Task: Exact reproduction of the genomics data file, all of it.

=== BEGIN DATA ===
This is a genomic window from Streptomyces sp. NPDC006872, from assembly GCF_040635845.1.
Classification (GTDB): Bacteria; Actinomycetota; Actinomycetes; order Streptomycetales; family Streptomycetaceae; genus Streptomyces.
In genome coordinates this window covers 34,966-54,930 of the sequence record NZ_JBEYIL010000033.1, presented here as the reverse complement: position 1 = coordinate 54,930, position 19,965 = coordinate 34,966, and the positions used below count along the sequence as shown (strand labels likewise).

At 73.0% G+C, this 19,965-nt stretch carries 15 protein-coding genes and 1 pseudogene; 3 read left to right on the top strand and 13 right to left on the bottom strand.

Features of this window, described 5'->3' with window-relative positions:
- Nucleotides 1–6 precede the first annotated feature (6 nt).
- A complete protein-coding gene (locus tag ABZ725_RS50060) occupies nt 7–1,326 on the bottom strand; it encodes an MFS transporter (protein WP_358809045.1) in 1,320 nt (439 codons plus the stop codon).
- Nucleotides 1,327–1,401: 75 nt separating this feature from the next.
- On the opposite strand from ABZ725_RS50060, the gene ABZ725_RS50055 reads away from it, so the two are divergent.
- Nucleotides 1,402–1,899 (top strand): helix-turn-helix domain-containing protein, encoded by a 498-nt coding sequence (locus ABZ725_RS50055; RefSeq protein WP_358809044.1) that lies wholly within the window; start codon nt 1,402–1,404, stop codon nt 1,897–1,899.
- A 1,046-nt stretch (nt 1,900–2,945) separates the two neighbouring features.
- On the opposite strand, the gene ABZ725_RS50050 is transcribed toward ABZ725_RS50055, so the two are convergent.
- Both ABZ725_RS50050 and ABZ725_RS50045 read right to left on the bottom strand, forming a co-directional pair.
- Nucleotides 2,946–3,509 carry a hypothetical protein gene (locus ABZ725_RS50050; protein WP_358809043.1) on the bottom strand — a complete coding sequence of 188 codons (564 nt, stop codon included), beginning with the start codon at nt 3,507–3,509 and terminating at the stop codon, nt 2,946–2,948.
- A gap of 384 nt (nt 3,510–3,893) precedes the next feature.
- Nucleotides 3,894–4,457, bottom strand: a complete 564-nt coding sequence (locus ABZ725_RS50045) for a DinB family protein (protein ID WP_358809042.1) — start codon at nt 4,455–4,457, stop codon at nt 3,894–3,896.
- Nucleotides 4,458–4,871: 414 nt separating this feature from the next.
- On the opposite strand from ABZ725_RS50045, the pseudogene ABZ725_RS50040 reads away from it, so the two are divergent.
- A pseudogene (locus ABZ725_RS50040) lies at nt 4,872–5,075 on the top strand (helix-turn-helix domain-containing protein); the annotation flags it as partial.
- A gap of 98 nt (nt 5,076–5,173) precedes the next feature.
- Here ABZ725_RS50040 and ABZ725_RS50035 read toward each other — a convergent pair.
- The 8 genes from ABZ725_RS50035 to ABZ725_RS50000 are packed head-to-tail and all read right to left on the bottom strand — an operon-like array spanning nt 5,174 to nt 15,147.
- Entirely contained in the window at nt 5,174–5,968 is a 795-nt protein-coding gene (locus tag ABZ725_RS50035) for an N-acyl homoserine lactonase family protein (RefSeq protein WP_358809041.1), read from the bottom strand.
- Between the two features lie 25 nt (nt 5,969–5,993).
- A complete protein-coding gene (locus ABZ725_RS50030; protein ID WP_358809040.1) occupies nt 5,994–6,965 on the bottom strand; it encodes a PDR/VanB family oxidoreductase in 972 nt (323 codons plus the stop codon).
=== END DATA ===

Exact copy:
This is a genomic window from Streptomyces sp. NPDC006872, from assembly GCF_040635845.1.
Classification (GTDB): Bacteria; Actinomycetota; Actinomycetes; order Streptomycetales; family Streptomycetaceae; genus Streptomyces.
In genome coordinates this window covers 34,966-54,930 of the sequence record NZ_JBEYIL010000033.1, presented here as the reverse complement: position 1 = coordinate 54,930, position 19,965 = coordinate 34,966, and the positions used below count along the sequence as shown (strand labels likewise).

At 73.0% G+C, this 19,965-nt stretch carries 15 protein-coding genes and 1 pseudogene; 3 read left to right on the top strand and 13 right to left on the bottom strand.

Features of this window, described 5'->3' with window-relative positions:
- Nucleotides 1–6 precede the first annotated feature (6 nt).
- A complete protein-coding gene (locus tag ABZ725_RS50060) occupies nt 7–1,326 on the bottom strand; it encodes an MFS transporter (protein WP_358809045.1) in 1,320 nt (439 codons plus the stop codon).
- Nucleotides 1,327–1,401: 75 nt separating this feature from the next.
- On the opposite strand from ABZ725_RS50060, the gene ABZ725_RS50055 reads away from it, so the two are divergent.
- Nucleotides 1,402–1,899 (top strand): helix-turn-helix domain-containing protein, encoded by a 498-nt coding sequence (locus ABZ725_RS50055; RefSeq protein WP_358809044.1) that lies wholly within the window; start codon nt 1,402–1,404, stop codon nt 1,897–1,899.
- A 1,046-nt stretch (nt 1,900–2,945) separates the two neighbouring features.
- On the opposite strand, the gene ABZ725_RS50050 is transcribed toward ABZ725_RS50055, so the two are convergent.
- Both ABZ725_RS50050 and ABZ725_RS50045 read right to left on the bottom strand, forming a co-directional pair.
- Nucleotides 2,946–3,509 carry a hypothetical protein gene (locus ABZ725_RS50050; protein WP_358809043.1) on the bottom strand — a complete coding sequence of 188 codons (564 nt, stop codon included), beginning with the start codon at nt 3,507–3,509 and terminating at the stop codon, nt 2,946–2,948.
- A gap of 384 nt (nt 3,510–3,893) precedes the next feature.
- Nucleotides 3,894–4,457, bottom strand: a complete 564-nt coding sequence (locus ABZ725_RS50045) for a DinB family protein (protein ID WP_358809042.1) — start codon at nt 4,455–4,457, stop codon at nt 3,894–3,896.
- Nucleotides 4,458–4,871: 414 nt separating this feature from the next.
- On the opposite strand from ABZ725_RS50045, the pseudogene ABZ725_RS50040 reads away from it, so the two are divergent.
- A pseudogene (locus ABZ725_RS50040) lies at nt 4,872–5,075 on the top strand (helix-turn-helix domain-containing protein); the annotation flags it as partial.
- A gap of 98 nt (nt 5,076–5,173) precedes the next feature.
- Here ABZ725_RS50040 and ABZ725_RS50035 read toward each other — a convergent pair.
- The 8 genes from ABZ725_RS50035 to ABZ725_RS50000 are packed head-to-tail and all read right to left on the bottom strand — an operon-like array spanning nt 5,174 to nt 15,147.
- Entirely contained in the window at nt 5,174–5,968 is a 795-nt protein-coding gene (locus tag ABZ725_RS50035) for an N-acyl homoserine lactonase family protein (RefSeq protein WP_358809041.1), read from the bottom strand.
- Between the two features lie 25 nt (nt 5,969–5,993).
- A complete protein-coding gene (locus ABZ725_RS50030; protein ID WP_358809040.1) occupies nt 5,994–6,965 on the bottom strand; it encodes a PDR/VanB family oxidoreductase in 972 nt (323 codons plus the stop codon).